New Delhi: The pathetic conditions of medical care in Bihar got exposed again. During the hearing of a case, the Supreme Court pulled up the Bihar government for allowing unqualified persons to discharge their duties as pharmacists in many government run hospitals.
A bench of the apex court, comprising Justices MR Shah and MM Sundresh, while hearing a petition, observed that it was fraught with peril by vesting untrained personnel with the responsibility of medicine distribution-related work.
Justice Shah categorically told the state government to ensure that ‘not a single hospital in the entire state’ distributed medicines without the help of registered pharmacists. “If an untrained person administers the wrong medicine or the wrong doses of a medicine, and this results in something serious happening, who will be responsible?” the judge asked with dejection at the state health department’s approach.
He further said that the court would not permit the state government to play with the lives of its citizens.
The bench did not look impressed by the counsel of the Bihar government’s plea that it would would take appropriate action as per the law against the erring personnel. Justice Shah noted, “Where there is poverty and lack of education, you cannot afford to wait till a complaint is filed. Even more so, in a state like Bihar. You don’t understand the seriousness of this matter. This is not just a question of fake pharmacists, but also fake doctors. You will find a number of fake doctors and fake compounders in the state,” the judge observed.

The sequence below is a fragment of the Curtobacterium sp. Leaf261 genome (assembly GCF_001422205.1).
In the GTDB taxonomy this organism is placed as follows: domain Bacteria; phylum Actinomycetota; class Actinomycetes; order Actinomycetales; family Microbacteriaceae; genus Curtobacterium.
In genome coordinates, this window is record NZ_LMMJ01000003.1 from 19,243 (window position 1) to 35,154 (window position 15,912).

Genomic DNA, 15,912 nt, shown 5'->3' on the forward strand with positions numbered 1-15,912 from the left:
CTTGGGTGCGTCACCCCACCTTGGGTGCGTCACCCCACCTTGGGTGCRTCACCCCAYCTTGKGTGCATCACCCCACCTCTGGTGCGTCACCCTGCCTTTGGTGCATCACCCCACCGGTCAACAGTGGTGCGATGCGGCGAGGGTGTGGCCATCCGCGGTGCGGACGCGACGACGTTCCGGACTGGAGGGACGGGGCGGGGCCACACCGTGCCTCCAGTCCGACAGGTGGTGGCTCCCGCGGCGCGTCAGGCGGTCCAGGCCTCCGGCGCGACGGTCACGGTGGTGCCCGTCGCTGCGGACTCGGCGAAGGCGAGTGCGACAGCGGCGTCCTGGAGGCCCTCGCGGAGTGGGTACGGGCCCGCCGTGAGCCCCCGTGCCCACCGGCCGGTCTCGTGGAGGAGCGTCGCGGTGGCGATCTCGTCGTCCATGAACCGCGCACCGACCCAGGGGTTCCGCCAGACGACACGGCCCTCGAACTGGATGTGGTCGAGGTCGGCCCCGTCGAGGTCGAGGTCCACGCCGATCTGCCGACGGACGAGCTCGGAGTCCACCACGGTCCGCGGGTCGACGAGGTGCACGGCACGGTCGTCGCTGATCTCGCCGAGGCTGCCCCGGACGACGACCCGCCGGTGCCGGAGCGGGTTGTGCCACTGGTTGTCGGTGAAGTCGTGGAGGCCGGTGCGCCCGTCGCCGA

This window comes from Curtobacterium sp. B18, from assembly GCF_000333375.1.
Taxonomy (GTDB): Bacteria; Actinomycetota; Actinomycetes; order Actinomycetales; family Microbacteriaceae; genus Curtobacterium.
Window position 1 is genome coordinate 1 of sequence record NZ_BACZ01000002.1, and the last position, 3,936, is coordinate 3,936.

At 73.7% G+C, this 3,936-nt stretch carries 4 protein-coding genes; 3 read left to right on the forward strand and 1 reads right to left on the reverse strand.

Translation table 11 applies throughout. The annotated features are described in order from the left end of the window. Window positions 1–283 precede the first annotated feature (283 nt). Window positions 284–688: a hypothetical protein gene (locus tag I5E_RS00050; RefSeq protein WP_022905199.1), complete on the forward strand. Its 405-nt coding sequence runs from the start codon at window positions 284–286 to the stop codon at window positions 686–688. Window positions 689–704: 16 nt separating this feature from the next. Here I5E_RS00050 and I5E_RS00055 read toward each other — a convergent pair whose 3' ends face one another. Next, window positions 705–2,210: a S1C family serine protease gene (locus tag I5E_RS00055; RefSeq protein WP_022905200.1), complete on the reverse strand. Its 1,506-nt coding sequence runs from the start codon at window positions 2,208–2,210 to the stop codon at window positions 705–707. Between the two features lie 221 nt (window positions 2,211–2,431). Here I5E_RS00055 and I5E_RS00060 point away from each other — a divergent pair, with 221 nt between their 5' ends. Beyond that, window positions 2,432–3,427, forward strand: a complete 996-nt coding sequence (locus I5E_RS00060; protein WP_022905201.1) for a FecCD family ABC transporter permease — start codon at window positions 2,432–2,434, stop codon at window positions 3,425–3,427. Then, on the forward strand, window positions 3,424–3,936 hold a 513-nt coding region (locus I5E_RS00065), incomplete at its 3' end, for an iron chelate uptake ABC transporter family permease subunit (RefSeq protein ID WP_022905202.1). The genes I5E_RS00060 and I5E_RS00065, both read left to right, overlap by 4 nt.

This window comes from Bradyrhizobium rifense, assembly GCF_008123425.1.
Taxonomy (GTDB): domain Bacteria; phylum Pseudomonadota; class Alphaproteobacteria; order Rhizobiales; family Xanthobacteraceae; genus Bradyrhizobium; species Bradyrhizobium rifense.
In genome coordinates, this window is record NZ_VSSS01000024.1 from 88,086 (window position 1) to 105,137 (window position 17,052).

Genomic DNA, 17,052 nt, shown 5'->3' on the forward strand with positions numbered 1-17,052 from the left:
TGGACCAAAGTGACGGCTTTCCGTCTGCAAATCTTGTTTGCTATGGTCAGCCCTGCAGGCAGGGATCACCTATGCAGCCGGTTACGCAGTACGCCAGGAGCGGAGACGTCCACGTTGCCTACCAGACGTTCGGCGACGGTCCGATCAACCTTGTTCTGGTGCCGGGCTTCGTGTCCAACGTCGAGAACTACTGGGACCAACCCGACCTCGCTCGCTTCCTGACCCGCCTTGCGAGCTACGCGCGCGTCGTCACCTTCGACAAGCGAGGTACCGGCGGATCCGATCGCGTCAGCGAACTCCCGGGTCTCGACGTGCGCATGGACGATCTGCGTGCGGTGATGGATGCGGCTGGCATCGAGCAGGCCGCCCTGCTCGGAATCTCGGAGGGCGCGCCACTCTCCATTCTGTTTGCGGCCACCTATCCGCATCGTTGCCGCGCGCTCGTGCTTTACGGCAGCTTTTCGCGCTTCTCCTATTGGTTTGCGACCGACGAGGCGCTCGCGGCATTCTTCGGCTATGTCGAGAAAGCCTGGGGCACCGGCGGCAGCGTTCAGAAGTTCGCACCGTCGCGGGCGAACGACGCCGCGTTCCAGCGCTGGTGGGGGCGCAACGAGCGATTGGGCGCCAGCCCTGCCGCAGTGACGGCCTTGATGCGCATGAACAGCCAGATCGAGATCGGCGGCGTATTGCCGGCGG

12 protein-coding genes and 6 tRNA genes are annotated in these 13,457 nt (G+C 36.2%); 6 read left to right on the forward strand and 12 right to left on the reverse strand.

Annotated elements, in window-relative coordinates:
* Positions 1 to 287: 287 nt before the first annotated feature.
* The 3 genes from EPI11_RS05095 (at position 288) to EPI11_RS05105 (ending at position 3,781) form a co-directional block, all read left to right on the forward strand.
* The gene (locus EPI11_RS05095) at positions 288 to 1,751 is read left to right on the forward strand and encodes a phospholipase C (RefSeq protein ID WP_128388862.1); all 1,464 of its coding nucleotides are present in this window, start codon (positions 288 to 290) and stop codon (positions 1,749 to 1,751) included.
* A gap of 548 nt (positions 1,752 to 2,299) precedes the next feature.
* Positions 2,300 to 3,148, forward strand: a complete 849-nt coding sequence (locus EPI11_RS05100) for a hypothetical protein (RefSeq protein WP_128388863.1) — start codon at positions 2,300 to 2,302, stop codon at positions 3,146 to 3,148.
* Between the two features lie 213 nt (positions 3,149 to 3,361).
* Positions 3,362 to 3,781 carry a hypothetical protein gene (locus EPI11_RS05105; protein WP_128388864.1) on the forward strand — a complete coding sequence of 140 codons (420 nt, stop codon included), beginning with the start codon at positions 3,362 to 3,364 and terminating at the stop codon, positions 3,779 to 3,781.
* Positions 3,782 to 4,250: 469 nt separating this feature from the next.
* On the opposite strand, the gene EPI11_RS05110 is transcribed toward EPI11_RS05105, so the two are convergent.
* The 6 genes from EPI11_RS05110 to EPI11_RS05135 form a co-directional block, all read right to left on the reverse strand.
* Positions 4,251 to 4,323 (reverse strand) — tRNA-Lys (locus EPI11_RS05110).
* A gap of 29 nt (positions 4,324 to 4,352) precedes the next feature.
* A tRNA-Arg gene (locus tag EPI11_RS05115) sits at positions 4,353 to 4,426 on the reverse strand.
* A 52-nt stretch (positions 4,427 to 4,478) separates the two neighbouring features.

He further said, “The poor, uneducated people have to go to them (fake doctors and compounders) for treatment. The condition of hospitals in Bihar is the worst. And you are saying you will wait till complaints are lodged. The inaction of the state government till the receipt of a complaint is ‘not permissible’,” the judge said, explaining that it was their duty to investigate the worrying trend.
The state government counsel sought to shift the blame on the Bihar State Pharmacy Council, claiming that it has been rendered defunct after it went in the poll mode since years. “The council is responsible for maintaining the registers and enrolling pharmacists. It is the responsible body which is supposed to take action,” the counsel submitted.
Justice Shah countered the argument wondering, “Does that mean the state government is absolved of responsibility? They will permit anyone to distribute medicines in the government or semi-government hospitals?”
The counsel for the petitioner also added that under Section 45 of the Pharmacy Act, 1948, the state government was required to constitute an enquiry on finding irregularities or instances of non-compliance with the provisions of the Act.